Continuous Engineering for Industrie 4.0

Continuous Engineering for Industrie 4.0 (Part 1)

Rolling out changes in complex systems is always a challenge. Regardless of whether a software component needs to be modified or whether a change in the communication network needs to be made, any change may lead to unexpected behavior. Continuous Engineering of Industrie 4.0 promises to alleviate these issues by enabling continuous assessment and continuous change of the system. Today, we start a series of blog articles in which we will explore how continuous engineering practices should be instantiated to the automation domain to support Industrie 4.0 principles.

Continous Engineering in the context of Industrie 4.0

Continuous Engineering (CE) for Industrie 4.0 refers to orchestrations of practices like Continuous Integration (CI) and Continuous Deployment (CD) and aims at improving Time-to-Market (TTM) by reacting faster to demands that might range from a mobile phone software update to the incorporation of a new feature in a vehicle. Automated testsuites evaluate the quality and the impact of a change before this chain is rolled out into the field. This enables short release cycles even for complex software systems, such as the Amazon platform. Continuous Engineering practices were first successfully implemented in the course of the development of traditional information systems. Recently, players from the automotive sector like Tesla [1] and BMW [2] have also reported successful adoption of Continuous Engineering practices in the development of critical embedded systems. They use simulations to implement the testing environment for their systems.

The adoption of CE practices in the industrial production automation domain is still slow. One key reason for this is the lack of understanding of how to instantiate CE aspects for the particularities of the industrial production automation domain. However, this adoption is particularly important due to the advent of Industrie 4.0 and all the agile and continuous dynamics expected of smart industries. CE practices can enable quick assessment of changes to be made in the system. Thus, the impact of changes is already known beforehand and, as a consequence, uncertainties are eliminated.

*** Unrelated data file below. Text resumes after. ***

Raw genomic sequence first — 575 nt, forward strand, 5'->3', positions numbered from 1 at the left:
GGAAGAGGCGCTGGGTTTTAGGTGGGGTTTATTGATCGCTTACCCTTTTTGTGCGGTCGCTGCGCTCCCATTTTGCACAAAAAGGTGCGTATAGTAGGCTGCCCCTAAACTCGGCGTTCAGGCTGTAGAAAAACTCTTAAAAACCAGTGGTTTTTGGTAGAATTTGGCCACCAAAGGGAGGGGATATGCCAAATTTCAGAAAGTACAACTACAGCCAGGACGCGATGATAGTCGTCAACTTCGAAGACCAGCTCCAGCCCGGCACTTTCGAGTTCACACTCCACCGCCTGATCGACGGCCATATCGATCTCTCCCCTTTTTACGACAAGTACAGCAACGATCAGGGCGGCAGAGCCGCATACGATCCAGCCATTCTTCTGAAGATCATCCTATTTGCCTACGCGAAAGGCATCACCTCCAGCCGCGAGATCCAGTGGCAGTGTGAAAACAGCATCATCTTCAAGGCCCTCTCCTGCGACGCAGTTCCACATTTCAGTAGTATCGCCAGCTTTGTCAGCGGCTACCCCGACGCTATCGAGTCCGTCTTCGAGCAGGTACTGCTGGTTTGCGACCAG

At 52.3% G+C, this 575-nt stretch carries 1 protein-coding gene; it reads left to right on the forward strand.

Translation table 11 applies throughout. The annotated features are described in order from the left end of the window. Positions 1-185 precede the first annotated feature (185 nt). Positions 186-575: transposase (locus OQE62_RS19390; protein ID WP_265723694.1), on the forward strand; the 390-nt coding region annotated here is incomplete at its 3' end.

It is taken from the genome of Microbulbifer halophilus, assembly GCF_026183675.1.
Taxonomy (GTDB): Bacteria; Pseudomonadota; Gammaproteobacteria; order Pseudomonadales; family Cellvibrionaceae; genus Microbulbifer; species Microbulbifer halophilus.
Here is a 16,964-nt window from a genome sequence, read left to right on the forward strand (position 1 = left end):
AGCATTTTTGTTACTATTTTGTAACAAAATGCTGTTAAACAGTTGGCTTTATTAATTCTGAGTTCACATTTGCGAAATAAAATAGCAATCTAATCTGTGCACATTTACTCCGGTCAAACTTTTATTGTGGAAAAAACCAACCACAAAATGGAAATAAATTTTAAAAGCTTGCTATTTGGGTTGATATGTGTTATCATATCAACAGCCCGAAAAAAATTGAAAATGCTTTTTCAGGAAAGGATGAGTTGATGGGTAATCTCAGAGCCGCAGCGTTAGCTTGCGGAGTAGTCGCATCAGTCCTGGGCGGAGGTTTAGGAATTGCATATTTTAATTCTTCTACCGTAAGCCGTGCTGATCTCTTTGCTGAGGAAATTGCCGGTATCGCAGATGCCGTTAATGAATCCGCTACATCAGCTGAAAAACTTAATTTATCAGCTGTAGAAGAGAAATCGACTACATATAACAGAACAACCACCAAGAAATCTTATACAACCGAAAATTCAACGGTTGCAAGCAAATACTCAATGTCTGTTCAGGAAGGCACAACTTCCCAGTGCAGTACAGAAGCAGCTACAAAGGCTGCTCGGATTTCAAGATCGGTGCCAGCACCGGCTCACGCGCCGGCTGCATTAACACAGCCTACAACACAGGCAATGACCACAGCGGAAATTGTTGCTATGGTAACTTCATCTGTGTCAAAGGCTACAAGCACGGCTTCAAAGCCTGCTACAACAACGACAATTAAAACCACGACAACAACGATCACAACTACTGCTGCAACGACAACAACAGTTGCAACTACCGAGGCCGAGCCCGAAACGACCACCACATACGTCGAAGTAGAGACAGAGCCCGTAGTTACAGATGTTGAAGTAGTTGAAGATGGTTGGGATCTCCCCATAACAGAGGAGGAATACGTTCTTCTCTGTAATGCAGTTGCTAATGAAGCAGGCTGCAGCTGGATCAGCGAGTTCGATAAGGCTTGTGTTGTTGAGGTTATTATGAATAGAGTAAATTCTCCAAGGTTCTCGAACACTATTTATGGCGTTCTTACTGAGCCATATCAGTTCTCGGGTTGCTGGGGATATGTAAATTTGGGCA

The first four posts of our blog article series will discuss common challenges encountered when changing manufacturing processes or process automation. We will describe instantiations of CE practices aimed at dealing with the following situations:

Industrie 4.0 (Production Plants)
Figure 1: Typical scenarios in production plants

These four posts will be followed by two posts discussing how the BaSyx middleware and the FERAL simulator support the technical realization of continuous engineering practices to the industrial production automation domain, and how both enable the realization even of complex Industrie 4.0 solutions.

The remainder of this first post focuses in the instantiations of CE practices to deal with the first scenario depicted in Figure 1: rescheduling/reassignment of tasks to a redundant device due to hardware malfunction.

Continuous Engineering: Rescheduling/reassignment of tasks due to hardware difficulties

The first scenario assumes that (i) the production plant is operating, (ii) a production device or a cell is faulty, produces bad quality, or has become fully unresponsive, and (iii) a redundant piece of hardware is available to replace the failing one. However, this hardware might not be a full equivalent of the failing hardware, but an available substitute. Engineers therefore have to evaluate whether the new hardware will work in the context of the manufacturing line.